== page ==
You’ve seen herd dogs before, whether it’s in a movie or on a farm. You definitely think they’re cool but aren’t sure if they’d make a good house dog. Farm dogs are bred specifically for the purpose of working on a farm or ranch as either a herding or guard dog. Herding dogs like border collies, Australian cattle dogs or Welsh corgis herd livestock.
“Border collies are smart, hardworking dogs bred to do a job. Because of their high energy, they get frustrated if they don’t have an outlet,” says David Kennard of Wellscroft Farm in Harrisville, New Hampshire, who has been breeding border collies for 38 years. Guard dogs like Great Pyrenees and Rottweilers are both considered farm dogs, bred to protect livestock, according to Hobby Farms.
How are Farm Dogs Different From Regular Dogs?
Kennard warns people to be careful of owning working farm dogs, because the dogs (by their very nature) have a job to do and might not make the best family pets. “They are wonderful pets for farmers, as there is a time to work and a time to play,” Kennard says.
He suggests if people want the high energy of a herding dog, they could adopt a cross breed, such as a Lab and collie mix. With mixed breeds, the herding instinct is diminished and the dog won’t be as high energy and constantly seek to herd.
According to the American Society for the Prevention of Cruelty to Animals, dogs bred to herd may chase or stalk. If put into a more urban situation, border collies have a higher rate of death by automobile, as they will try to herd cars and trucks, says Kennard. It’s important to choose a breed or mix of dog by doing research.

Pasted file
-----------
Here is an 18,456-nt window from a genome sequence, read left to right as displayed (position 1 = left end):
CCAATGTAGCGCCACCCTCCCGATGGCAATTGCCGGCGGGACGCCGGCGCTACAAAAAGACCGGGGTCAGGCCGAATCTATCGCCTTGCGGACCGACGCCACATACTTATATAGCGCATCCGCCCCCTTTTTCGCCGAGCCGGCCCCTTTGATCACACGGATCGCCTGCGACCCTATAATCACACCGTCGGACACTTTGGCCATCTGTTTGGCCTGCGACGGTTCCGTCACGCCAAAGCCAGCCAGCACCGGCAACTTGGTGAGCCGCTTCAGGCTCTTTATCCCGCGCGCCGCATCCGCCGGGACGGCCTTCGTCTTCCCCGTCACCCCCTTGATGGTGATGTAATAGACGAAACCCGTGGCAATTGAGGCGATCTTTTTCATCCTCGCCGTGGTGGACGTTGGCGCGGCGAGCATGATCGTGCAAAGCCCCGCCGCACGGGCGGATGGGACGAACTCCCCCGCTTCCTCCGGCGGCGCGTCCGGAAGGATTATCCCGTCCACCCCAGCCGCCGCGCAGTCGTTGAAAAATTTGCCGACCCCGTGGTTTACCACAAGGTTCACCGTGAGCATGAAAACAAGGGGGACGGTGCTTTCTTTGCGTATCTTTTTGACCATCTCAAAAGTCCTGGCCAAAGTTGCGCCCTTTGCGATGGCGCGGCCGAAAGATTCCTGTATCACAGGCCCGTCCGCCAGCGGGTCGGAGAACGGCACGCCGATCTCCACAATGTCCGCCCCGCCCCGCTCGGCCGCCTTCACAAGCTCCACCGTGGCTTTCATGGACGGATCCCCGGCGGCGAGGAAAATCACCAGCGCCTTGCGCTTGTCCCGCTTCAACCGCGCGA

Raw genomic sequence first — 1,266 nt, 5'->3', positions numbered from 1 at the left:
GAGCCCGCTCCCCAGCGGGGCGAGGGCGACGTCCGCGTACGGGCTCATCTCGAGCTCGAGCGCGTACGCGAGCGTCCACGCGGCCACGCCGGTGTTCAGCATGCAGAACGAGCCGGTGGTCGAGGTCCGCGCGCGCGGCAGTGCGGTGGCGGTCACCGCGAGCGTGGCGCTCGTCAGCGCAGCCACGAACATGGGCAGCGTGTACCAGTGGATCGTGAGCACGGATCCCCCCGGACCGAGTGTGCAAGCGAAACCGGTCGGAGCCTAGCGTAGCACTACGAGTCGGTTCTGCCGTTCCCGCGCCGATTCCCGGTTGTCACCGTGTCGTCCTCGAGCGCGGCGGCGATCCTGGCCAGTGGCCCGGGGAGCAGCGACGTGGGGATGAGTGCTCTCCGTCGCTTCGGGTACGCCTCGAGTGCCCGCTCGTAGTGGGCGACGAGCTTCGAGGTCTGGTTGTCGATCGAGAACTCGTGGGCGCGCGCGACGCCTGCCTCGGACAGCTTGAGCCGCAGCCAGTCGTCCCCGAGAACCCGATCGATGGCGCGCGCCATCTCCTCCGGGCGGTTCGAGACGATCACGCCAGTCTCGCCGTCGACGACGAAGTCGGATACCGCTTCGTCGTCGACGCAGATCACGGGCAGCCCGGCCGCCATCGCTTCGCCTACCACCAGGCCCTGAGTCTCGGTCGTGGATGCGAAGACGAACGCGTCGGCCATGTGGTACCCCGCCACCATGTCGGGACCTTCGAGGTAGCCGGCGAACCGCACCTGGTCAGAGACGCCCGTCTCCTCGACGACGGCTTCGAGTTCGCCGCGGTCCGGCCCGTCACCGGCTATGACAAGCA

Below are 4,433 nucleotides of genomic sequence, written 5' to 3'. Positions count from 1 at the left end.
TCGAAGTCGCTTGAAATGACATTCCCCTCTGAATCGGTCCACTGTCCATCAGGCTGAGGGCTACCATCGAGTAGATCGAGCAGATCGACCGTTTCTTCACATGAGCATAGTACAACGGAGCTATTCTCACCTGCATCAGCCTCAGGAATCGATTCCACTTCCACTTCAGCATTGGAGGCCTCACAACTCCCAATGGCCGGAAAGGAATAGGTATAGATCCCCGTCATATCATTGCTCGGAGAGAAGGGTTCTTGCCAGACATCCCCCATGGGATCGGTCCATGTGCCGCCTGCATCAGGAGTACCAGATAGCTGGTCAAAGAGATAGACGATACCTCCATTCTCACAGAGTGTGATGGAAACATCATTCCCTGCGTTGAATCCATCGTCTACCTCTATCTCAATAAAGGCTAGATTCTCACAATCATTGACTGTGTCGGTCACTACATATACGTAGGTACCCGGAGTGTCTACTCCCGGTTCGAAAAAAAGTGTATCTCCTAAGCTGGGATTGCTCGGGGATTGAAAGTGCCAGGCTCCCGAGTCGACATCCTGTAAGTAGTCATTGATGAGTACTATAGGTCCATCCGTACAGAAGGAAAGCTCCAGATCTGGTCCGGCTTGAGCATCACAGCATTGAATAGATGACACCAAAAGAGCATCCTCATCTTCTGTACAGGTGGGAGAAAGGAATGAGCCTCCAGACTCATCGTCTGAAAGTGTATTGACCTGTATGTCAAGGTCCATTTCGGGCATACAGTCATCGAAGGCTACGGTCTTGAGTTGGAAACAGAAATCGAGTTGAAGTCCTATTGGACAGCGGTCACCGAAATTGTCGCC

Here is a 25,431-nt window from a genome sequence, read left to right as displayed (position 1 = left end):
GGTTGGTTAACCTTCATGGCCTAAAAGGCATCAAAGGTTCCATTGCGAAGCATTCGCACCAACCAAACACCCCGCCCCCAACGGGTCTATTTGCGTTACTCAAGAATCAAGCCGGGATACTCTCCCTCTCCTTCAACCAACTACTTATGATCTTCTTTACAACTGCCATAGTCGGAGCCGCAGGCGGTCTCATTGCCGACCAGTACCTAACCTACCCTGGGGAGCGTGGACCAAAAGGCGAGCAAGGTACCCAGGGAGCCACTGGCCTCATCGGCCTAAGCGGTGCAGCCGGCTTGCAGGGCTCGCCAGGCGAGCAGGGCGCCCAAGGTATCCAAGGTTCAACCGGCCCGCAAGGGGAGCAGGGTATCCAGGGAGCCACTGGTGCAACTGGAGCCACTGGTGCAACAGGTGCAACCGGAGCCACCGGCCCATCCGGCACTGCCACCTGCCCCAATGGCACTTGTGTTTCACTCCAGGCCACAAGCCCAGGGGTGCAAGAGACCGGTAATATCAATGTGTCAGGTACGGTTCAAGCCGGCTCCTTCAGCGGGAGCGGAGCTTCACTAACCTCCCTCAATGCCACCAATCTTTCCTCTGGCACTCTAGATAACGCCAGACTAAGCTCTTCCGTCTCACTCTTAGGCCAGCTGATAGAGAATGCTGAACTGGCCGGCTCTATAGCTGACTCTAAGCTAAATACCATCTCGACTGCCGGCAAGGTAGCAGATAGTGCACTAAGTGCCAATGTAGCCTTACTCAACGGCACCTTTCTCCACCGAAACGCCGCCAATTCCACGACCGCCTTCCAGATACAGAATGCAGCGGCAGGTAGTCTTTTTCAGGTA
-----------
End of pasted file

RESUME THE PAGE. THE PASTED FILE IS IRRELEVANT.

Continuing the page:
“When ‘101 Dalmatians’ was popular, many people got Dalmatians, and many ended up in shelters because people didn’t research the breed,” says Maryann Hatch of Northborough, Massachusetts, who has owned Rottweilers for over 20 years along with non-farm dog mixed breeds. Working Dalmatians are known to guard fire stations and have directed fire horses for centuries, according to the National Fire Protection Association.
Base the breed on your lifestyle, living situation and the exercise and attention you can reasonably provide. Most families won’t be using their typical house pet for herding or guarding livestock. Farm dogs may not be as lethargic or appreciate downtime as much as the domestic dogs you’re used to.
“They like to work, it’s what they were bred for,” Hatch says. “They like to chase a ball around and exercise is important. They must get enough mental stimulation in the form of exercise and playtime.”
What’s Training Like?
If you do have the wide-open space and the time to give to a farm dog (and maybe even some official tasks for him to do), know your relationship will be more of a partnership than a regular dog parent-dog companionship. “Every dog has affection for his owner but with farm dog breeds, you are more of a team with a job, mission and a role to herd or guard,” says Kennard. Training is specific to the breed and the role your farm dog will assume, so check with your breeder first.
Farm dogs have boundless energy and need to challenge their brains. Here are four games to play with them that also assist with general training:
Treibball is a relatively new game that mimics herding animals, where large balls are put in the shape of a triangle and a dog needs to push them into a goal. (According to the National Association of Treibball Enthusiasts, it was invented to teach just that!)
The owner runs with the dog as she goes over a sawhorse, over and under bars and through a tunnel. Change up the course on a frequent basis to keep the dog interested and challenged.
This gives your farm dog the signal to turn off the “job” of herding and allows him to expend some of that never-ending energy. Throw a soft flying disc so it won’t hurt the dog.
Use a tennis ball and have the dog retrieve it. Never ever use sticks or rocks to play fetch.
Laura Richards is a Boston-based freelance writer and the mother of four boys including a set of identical twins and also mom to three rescue pets: Scarlett, a 7-year-old beagle, and Edith and Ollie, 15-year-old identical twin black cats. She has written for numerous parenting publications and is the president of On Point Communications.